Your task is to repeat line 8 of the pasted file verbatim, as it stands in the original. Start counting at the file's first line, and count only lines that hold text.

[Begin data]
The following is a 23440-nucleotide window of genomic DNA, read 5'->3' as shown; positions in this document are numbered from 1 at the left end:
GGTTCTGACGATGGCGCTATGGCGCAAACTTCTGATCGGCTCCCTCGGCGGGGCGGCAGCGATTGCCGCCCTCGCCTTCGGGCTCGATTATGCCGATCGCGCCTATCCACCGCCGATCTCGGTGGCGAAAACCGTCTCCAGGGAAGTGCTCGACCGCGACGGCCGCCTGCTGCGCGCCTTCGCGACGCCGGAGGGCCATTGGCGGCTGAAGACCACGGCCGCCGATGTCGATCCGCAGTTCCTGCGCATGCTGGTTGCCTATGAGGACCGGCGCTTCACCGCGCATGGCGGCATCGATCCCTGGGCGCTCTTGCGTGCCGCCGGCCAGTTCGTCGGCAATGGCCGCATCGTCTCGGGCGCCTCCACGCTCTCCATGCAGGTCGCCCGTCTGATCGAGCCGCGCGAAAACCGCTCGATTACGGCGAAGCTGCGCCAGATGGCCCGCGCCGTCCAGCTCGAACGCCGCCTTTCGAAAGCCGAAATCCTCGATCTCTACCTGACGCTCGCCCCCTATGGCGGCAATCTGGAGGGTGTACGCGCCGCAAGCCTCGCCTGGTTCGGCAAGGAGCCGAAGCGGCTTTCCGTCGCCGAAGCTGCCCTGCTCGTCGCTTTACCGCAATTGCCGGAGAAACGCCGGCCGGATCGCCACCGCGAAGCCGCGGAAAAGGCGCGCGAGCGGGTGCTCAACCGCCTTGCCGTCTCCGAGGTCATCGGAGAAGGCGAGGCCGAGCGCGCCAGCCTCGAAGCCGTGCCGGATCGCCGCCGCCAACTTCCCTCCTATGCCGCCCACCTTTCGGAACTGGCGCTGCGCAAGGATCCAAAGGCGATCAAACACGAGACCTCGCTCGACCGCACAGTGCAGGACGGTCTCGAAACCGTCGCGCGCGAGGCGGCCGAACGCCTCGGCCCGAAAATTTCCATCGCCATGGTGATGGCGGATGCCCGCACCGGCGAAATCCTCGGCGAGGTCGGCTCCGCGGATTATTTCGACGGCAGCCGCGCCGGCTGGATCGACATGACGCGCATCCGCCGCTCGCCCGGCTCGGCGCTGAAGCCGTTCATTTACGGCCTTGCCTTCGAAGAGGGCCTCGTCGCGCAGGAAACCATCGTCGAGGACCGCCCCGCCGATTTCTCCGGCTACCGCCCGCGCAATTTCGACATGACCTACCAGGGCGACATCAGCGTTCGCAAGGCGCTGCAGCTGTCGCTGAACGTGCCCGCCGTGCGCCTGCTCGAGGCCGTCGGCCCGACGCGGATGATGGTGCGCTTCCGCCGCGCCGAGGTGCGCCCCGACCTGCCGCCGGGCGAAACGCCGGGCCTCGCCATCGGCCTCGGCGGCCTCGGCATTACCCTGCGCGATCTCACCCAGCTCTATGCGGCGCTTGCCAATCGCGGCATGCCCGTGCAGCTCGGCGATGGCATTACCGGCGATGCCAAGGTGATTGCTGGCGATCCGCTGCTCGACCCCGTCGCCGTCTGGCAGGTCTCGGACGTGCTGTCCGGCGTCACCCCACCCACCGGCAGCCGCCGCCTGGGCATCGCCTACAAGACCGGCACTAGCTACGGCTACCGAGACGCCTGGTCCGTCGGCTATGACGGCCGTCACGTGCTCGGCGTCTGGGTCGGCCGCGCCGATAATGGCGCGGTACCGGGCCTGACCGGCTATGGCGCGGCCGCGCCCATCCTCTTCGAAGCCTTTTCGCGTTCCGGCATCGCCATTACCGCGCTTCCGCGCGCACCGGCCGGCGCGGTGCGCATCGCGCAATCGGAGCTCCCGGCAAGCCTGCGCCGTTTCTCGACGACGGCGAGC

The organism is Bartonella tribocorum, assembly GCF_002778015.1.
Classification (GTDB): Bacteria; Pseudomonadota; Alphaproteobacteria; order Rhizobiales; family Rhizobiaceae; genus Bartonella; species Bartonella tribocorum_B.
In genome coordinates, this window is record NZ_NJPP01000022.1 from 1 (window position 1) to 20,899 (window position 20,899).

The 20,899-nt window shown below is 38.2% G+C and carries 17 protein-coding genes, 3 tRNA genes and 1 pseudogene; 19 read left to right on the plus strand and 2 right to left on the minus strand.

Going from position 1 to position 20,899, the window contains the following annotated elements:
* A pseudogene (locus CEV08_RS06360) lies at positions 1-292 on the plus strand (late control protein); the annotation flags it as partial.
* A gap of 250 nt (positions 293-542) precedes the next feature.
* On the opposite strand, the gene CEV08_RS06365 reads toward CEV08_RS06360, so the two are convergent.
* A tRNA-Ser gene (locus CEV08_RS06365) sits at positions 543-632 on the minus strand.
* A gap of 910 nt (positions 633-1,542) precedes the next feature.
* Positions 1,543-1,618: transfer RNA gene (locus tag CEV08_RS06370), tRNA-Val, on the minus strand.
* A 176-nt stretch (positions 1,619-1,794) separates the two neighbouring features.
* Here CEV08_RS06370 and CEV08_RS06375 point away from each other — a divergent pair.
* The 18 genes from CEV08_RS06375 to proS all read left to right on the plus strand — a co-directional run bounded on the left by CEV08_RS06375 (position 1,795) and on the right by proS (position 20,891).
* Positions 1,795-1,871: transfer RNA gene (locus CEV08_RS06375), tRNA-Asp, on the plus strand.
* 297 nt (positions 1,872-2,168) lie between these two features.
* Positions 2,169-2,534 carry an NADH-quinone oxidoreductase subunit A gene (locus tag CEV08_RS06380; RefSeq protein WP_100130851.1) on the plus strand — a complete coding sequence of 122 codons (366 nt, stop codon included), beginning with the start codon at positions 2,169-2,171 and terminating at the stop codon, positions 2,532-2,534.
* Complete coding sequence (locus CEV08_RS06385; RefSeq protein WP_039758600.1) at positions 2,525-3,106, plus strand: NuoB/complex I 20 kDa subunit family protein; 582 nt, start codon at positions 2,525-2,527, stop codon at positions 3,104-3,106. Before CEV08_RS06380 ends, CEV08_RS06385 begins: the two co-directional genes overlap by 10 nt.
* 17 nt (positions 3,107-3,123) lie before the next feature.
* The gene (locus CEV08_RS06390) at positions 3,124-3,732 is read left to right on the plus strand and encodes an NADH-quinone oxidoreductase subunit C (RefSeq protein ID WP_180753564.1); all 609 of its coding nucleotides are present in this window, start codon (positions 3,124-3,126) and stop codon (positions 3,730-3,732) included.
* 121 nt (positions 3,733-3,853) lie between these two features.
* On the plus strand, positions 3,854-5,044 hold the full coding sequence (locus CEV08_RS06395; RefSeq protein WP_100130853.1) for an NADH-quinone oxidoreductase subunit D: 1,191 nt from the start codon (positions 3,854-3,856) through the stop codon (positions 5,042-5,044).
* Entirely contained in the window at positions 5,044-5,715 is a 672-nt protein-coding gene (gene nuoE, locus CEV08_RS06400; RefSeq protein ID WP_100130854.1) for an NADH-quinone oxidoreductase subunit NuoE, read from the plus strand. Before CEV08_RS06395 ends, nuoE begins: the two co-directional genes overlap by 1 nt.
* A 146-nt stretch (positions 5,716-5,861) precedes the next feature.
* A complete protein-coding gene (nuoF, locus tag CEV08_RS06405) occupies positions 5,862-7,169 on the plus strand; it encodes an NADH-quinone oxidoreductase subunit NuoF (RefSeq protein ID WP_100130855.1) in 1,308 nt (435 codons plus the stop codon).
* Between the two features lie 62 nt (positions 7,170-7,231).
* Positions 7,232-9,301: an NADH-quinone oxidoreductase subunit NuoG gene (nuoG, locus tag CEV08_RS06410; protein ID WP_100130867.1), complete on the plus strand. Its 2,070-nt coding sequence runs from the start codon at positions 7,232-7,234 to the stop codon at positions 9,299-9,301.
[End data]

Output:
* A pseudogene (locus CEV08_RS06360) lies at positions 1-292 on the plus strand (late control protein); the annotation flags it as partial.